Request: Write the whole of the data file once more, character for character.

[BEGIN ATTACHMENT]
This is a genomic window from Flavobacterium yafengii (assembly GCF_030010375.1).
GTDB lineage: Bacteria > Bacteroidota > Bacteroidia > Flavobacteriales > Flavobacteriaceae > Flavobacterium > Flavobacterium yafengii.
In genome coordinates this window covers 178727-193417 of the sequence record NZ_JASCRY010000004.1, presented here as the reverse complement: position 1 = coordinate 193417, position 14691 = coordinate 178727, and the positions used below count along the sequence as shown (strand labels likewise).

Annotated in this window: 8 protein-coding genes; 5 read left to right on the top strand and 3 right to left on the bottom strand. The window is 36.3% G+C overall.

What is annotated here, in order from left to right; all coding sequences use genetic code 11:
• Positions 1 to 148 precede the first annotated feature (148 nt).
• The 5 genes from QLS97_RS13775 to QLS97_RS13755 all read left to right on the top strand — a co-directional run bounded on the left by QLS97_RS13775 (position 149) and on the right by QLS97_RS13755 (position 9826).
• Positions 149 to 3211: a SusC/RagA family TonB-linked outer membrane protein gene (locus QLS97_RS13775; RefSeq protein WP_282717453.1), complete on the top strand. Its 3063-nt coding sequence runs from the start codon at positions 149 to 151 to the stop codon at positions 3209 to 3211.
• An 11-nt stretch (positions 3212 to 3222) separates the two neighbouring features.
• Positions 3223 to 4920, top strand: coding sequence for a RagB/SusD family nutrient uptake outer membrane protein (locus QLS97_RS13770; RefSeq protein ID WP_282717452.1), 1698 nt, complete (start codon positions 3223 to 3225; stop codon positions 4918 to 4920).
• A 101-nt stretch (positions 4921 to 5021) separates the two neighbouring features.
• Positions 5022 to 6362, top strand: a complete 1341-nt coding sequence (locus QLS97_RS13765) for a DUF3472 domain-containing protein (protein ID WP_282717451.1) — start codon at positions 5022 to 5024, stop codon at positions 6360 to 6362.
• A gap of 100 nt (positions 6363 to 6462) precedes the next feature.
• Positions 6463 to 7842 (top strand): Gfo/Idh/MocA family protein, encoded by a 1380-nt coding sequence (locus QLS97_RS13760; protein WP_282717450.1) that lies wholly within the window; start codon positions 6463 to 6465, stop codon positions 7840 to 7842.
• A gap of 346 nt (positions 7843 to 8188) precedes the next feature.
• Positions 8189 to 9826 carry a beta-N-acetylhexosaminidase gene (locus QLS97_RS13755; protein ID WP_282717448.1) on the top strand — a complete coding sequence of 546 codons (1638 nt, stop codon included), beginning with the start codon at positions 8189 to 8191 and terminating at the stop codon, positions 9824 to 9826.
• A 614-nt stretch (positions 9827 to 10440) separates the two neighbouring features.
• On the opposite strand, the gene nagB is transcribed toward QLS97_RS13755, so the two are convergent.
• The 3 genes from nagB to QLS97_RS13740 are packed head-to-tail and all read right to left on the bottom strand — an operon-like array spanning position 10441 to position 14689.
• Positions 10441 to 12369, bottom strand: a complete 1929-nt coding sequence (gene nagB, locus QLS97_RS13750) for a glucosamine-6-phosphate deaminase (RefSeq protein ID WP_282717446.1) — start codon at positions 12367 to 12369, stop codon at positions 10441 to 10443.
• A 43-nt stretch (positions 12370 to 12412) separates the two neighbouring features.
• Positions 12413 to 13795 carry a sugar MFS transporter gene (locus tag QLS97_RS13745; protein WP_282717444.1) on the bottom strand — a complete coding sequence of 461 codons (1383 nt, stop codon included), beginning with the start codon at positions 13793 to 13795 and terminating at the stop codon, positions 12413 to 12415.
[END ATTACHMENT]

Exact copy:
This is a genomic window from Flavobacterium yafengii (assembly GCF_030010375.1).
GTDB lineage: Bacteria > Bacteroidota > Bacteroidia > Flavobacteriales > Flavobacteriaceae > Flavobacterium > Flavobacterium yafengii.
In genome coordinates this window covers 178727-193417 of the sequence record NZ_JASCRY010000004.1, presented here as the reverse complement: position 1 = coordinate 193417, position 14691 = coordinate 178727, and the positions used below count along the sequence as shown (strand labels likewise).

Annotated in this window: 8 protein-coding genes; 5 read left to right on the top strand and 3 right to left on the bottom strand. The window is 36.3% G+C overall.

What is annotated here, in order from left to right; all coding sequences use genetic code 11:
• Positions 1 to 148 precede the first annotated feature (148 nt).
• The 5 genes from QLS97_RS13775 to QLS97_RS13755 all read left to right on the top strand — a co-directional run bounded on the left by QLS97_RS13775 (position 149) and on the right by QLS97_RS13755 (position 9826).
• Positions 149 to 3211: a SusC/RagA family TonB-linked outer membrane protein gene (locus QLS97_RS13775; RefSeq protein WP_282717453.1), complete on the top strand. Its 3063-nt coding sequence runs from the start codon at positions 149 to 151 to the stop codon at positions 3209 to 3211.
• An 11-nt stretch (positions 3212 to 3222) separates the two neighbouring features.
• Positions 3223 to 4920, top strand: coding sequence for a RagB/SusD family nutrient uptake outer membrane protein (locus QLS97_RS13770; RefSeq protein ID WP_282717452.1), 1698 nt, complete (start codon positions 3223 to 3225; stop codon positions 4918 to 4920).
• A 101-nt stretch (positions 4921 to 5021) separates the two neighbouring features.
• Positions 5022 to 6362, top strand: a complete 1341-nt coding sequence (locus QLS97_RS13765) for a DUF3472 domain-containing protein (protein ID WP_282717451.1) — start codon at positions 5022 to 5024, stop codon at positions 6360 to 6362.
• A gap of 100 nt (positions 6363 to 6462) precedes the next feature.
• Positions 6463 to 7842 (top strand): Gfo/Idh/MocA family protein, encoded by a 1380-nt coding sequence (locus QLS97_RS13760; protein WP_282717450.1) that lies wholly within the window; start codon positions 6463 to 6465, stop codon positions 7840 to 7842.
• A gap of 346 nt (positions 7843 to 8188) precedes the next feature.
• Positions 8189 to 9826 carry a beta-N-acetylhexosaminidase gene (locus QLS97_RS13755; protein ID WP_282717448.1) on the top strand — a complete coding sequence of 546 codons (1638 nt, stop codon included), beginning with the start codon at positions 8189 to 8191 and terminating at the stop codon, positions 9824 to 9826.
• A 614-nt stretch (positions 9827 to 10440) separates the two neighbouring features.
• On the opposite strand, the gene nagB is transcribed toward QLS97_RS13755, so the two are convergent.
• The 3 genes from nagB to QLS97_RS13740 are packed head-to-tail and all read right to left on the bottom strand — an operon-like array spanning position 10441 to position 14689.
• Positions 10441 to 12369, bottom strand: a complete 1929-nt coding sequence (gene nagB, locus QLS97_RS13750) for a glucosamine-6-phosphate deaminase (RefSeq protein ID WP_282717446.1) — start codon at positions 12367 to 12369, stop codon at positions 10441 to 10443.
• A 43-nt stretch (positions 12370 to 12412) separates the two neighbouring features.
• Positions 12413 to 13795 carry a sugar MFS transporter gene (locus tag QLS97_RS13745; protein WP_282717444.1) on the bottom strand — a complete coding sequence of 461 codons (1383 nt, stop codon included), beginning with the start codon at positions 13793 to 13795 and terminating at the stop codon, positions 12413 to 12415.